__________________
Southern Star is offline   Reply With Quote
Old 18-02-2010, 11:38   #20
Registered User
 
SearenitySail's Avatar

Join Date: Dec 2007
Location: Great South Bay, Long Island, NY, USA
Boat: TPI Lagoon 35ccc Catamaran designed by Morrelli & Melvin
Posts: 219
I think Brad has laid out some excellent points for someone to consider; someone who obviously has a set budget amount, has already done some research, and is trying to get some useful information and input to help in their decision.

My impression is that was the intent of the original post.

Marshall
__________________
"People sail for fun and no one has yet convinced me that it's more fun to go slow than it is to go fast." -Dick Newick
SearenitySail is offline   Reply With Quote
Old 18-02-2010, 12:42   #21
Senior Cruiser
 
schoonerdog's Avatar

Cruisers Forum Supporter

Join Date: May 2004
Location: annapolis
Boat: st francis 44 mk II catamaran
Posts: 1,174
Images: 4
1970s vintage prouts were actually pretty decent sailors (prior to the shelf being installed on the 1980's vintage boats). Of course you can do "coastal cruising" by island hopping all the way down the Caribbean. And yes, the Gemini is a purposefully built coastal cruiser. It was never intended as an ocean crosser. I have personally seen the one sitting in Hawaii, which is quite an ocean passage. If I had time and not money, I would look at some of the kit boats you can get that are premade. You can probably get twice the boat for half the price.
schoonerdog is offline   Reply With Quote
Old 18-02-2010, 12:48   #22
cruiser

Join Date: Aug 2005
Location: No longer post here
Boat: Catalac Catamaran
Posts: 2,462
Quote:
Originally Posted by schoonerdog View Post
Fusion 40 Catamarans

fusion kit catamarans for 118k would give you a boat that would probably sell for 300k.
You're right but what's 3000 hours of your life worth?
__________________
Tropic Cat is offline   Reply With Quote
Old 18-02-2010, 16:38   #23
smj
Registered User

Join Date: Nov 2007
Boat: Searunner 38 catamaran
Posts: 3,654
I have to agree with Brad. Having owned 3 British built cats and a Gemini there is no comparison for bluewater cruising. The British built boats are extremely solid and safe feeling. One thing not mentioned is the ability to resist capsize. The Gemini to me has a more tender feel to her. I've never felt I was close to flying a hull on the British built boats but on the Gemini I think I have gotten pretty close. That having been said the Gemini is easy to handle, has a very user friendly layout and is a blast to sail with no British built cat of the same size able to keep up with her. And lets not forget the shallow draft. AJ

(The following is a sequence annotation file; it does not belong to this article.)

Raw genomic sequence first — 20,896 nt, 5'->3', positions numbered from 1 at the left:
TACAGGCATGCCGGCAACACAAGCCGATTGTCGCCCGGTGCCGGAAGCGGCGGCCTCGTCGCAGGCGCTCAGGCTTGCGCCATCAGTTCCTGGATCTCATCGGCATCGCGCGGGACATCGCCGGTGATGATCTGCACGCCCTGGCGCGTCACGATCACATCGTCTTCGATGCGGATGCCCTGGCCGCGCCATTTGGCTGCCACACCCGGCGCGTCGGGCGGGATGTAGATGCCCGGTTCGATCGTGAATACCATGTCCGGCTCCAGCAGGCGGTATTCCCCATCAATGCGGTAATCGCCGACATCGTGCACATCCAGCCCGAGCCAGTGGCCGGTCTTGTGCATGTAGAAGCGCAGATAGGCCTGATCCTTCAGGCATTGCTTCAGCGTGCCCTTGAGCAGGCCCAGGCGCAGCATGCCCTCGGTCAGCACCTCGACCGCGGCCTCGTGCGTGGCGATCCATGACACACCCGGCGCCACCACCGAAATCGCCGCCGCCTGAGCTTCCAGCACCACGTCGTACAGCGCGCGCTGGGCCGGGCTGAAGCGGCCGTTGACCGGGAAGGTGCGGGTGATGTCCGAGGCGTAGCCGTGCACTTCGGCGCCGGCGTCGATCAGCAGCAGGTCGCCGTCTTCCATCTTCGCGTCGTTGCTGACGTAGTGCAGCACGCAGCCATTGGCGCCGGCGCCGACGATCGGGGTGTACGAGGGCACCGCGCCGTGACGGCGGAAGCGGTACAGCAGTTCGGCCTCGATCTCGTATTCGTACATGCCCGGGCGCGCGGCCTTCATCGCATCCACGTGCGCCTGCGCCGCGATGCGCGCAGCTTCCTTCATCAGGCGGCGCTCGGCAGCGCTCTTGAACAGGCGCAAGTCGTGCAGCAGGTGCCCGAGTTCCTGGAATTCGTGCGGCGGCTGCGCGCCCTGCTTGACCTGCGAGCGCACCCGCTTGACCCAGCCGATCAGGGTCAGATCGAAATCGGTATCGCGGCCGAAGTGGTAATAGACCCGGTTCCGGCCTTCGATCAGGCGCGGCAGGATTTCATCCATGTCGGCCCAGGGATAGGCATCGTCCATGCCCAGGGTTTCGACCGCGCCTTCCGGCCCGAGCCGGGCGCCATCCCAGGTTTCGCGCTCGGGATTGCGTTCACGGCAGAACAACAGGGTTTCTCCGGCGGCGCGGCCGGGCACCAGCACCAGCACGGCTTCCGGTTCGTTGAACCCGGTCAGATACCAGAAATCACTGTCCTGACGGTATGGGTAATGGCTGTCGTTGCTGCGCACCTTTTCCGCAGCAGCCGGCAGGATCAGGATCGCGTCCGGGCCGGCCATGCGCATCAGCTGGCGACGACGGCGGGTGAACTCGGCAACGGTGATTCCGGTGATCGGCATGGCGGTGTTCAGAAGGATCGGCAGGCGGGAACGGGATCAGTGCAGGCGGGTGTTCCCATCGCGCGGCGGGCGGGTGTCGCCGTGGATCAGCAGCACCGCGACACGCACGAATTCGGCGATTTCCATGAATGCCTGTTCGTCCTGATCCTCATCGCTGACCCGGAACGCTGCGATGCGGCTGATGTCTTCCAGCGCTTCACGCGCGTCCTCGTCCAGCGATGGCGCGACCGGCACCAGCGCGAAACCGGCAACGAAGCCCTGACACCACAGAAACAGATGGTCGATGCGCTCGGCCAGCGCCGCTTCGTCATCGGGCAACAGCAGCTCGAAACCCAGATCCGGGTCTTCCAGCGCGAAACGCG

__________________
smj is offline   Reply With Quote
Old 18-02-2010, 17:31   #24
Senior Cruiser
 
sandy daugherty's Avatar

Cruisers Forum Supporter

Join Date: May 2008
Location: near Annapolis
Boat: PDQ 36 & Atlantic 42
Posts: 1,178
There doesn't seem to be much difference between these points of view. If some psychiatrist could factor out pride of ownership and defense of the underdog, you two might even flip sides!

Every boat is a compromise, and every boaty has an opinion. There is no bull's eye and there are no omniscient sages, myself being only marginally included.

What we do agree on is that the OP has a wide selection of under 100K cats. If he can decide what his parameters are, he will still have a choice of boats. That's not bad.

So how can we help narrow the field? We could ask him to decide how much maintenance he is willing to undertake, or how tolerant he might be of being passed by another sailor, or whether he prefers a sports car or a family van for a two week trip.

What other questions can we ask?
__________________
sandy daugherty is offline   Reply With Quote
Old 18-02-2010, 19:38   #25
Registered User

Join Date: Nov 2005
Location: Ohio
Posts: 2,313